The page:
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"PORTs were more cost-effective than PICCs for a 6 and 12-month dwell time. The total cost for a PORT was also less than that of a PICC" Shao et al (2022).
PICC or port in oncology chemotherapy

Abstract:

Background: Peripherally inserted central catheter (PICC) and centrally inserted totally implanted access port (PORT) are two types of intravenous infusion devices that are widely used in clinical practice. PORTs are more expensive to insert than PICCs but have fewer complications. Two cost-utility analyses of PICCs and PORTs in China have been published, but had conflicting findings. This study aimed to compare the cost-utility of PICCs and PORTs.

Methods: We conducted a prospective observational trial including 404 patients with cancer and a cross-sectional study to calculate cost and complications of a PICC and PORT. Utility was measured using the EuroQol five-dimensional questionnaire (EQ-5D-5L). A cost-utility analysis was performed from a healthcare system perspective in China.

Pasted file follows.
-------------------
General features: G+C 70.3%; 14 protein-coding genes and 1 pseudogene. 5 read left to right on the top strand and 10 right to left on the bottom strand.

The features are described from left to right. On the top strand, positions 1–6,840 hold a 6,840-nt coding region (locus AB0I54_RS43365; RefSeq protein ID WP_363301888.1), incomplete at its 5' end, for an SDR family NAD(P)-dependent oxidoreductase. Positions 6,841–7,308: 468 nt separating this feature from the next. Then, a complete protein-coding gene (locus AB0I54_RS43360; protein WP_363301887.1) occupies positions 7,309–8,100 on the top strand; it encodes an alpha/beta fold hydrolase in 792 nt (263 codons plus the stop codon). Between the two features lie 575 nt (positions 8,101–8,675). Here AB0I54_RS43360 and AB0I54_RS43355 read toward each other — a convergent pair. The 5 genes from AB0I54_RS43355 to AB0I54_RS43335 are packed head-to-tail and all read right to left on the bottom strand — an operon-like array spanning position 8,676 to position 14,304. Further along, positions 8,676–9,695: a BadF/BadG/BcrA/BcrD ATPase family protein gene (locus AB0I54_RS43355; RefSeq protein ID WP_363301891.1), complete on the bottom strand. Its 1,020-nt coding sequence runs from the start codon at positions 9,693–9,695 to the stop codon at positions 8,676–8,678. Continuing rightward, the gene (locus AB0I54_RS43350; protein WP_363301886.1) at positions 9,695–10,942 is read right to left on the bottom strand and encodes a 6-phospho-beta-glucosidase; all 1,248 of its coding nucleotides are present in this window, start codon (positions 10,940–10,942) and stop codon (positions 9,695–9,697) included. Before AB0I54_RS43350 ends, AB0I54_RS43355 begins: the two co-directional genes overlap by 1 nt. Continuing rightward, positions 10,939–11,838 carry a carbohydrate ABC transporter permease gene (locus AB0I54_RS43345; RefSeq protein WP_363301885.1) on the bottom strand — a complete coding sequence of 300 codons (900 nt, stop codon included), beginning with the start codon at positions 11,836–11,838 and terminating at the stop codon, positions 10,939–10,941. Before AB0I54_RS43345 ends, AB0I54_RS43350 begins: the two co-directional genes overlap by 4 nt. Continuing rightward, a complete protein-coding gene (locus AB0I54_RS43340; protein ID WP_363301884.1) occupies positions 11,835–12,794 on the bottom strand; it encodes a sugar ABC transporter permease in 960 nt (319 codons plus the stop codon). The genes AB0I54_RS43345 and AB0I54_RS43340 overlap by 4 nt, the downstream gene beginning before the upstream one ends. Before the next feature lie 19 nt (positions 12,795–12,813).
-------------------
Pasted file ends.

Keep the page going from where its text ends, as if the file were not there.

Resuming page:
Results: The average total cost of PICCs and PORTs were ¥ 4,091.7 and ¥ 4,566.8, which yielded 0.46 and 0.475 quality-adjusted life-years (QALYs) in a 6-month dwell time, respectively. The incremental cost-utility ratio (ICUR) was ¥ 31,670.9 per QALY. A one-way sensitivity analysis showed that the base-case results were robust, and the probabilistic sensitivity analysis showed that at a willingness-to-pay (WTP) threshold of ¥ 80,976 per QALY (China’s per capita GDP in 2021) the probability of a PORT being cost-effective was 96%.

Conclusion: PORTs were more cost-effective than PICCs for a 6 and 12-month dwell time. The total cost for a PORT was also less than that of a PICC. PORT is therefore recommended as a medium to long-term intravenous delivery device in clinical practice.

Reference:

Shao G, Zhou X, Zhang S, Wu S, Dong Y, Dong Z. Cost-utility analysis of centrally inserted totally implanted access port (PORT) vs. peripherally inserted central catheter (PICC) in the oncology chemotherapy. Front Public Health. 2022 Jul 22;10:942175. doi: 10.3389/fpubh.2022.942175. PMID: 35937250; PMCID: PMC9354617.